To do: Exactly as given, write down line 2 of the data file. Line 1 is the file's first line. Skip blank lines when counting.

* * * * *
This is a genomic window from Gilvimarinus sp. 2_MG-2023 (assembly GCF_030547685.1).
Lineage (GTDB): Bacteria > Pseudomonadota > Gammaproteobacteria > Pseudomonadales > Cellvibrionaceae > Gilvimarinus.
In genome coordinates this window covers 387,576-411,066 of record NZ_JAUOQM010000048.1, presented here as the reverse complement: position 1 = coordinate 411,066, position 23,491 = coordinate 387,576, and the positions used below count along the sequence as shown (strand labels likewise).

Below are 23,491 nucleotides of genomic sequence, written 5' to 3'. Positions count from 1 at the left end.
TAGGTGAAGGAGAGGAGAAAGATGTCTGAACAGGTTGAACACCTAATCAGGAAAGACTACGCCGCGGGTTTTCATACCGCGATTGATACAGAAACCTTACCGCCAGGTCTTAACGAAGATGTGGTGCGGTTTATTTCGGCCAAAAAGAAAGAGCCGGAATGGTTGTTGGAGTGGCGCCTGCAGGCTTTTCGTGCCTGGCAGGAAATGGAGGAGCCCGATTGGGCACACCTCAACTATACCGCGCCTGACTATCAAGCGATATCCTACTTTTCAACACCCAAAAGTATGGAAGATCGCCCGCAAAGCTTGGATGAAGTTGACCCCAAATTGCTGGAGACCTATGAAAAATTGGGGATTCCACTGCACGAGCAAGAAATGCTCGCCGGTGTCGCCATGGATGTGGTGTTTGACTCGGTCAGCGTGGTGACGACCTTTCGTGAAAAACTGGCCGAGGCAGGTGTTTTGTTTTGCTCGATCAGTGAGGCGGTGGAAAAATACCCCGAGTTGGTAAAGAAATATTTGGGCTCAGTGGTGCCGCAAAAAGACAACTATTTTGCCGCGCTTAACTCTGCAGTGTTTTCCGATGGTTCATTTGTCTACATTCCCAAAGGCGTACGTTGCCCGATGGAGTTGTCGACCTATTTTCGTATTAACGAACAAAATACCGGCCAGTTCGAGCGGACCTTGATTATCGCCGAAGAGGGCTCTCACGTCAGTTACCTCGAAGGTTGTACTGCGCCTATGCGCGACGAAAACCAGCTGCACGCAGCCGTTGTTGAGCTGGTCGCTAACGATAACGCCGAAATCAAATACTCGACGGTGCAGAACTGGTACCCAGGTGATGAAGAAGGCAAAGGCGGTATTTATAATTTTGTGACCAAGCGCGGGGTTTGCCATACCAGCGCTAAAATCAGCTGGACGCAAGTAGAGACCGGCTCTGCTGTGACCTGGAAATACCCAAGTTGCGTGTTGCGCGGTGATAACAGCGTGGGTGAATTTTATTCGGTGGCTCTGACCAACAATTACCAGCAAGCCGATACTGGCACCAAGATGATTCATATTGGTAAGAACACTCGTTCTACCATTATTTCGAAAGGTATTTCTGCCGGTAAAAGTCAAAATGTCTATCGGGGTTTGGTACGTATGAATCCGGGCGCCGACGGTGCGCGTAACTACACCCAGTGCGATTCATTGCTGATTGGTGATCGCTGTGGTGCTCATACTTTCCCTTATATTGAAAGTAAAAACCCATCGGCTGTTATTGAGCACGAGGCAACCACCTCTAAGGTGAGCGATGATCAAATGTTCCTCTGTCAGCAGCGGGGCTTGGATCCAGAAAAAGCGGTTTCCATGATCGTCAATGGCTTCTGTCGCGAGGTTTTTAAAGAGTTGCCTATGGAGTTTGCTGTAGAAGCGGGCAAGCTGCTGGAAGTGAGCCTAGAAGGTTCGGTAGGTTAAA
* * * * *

Lineage (GTDB): Bacteria > Pseudomonadota > Gammaproteobacteria > Pseudomonadales > Cellvibrionaceae > Gilvimarinus.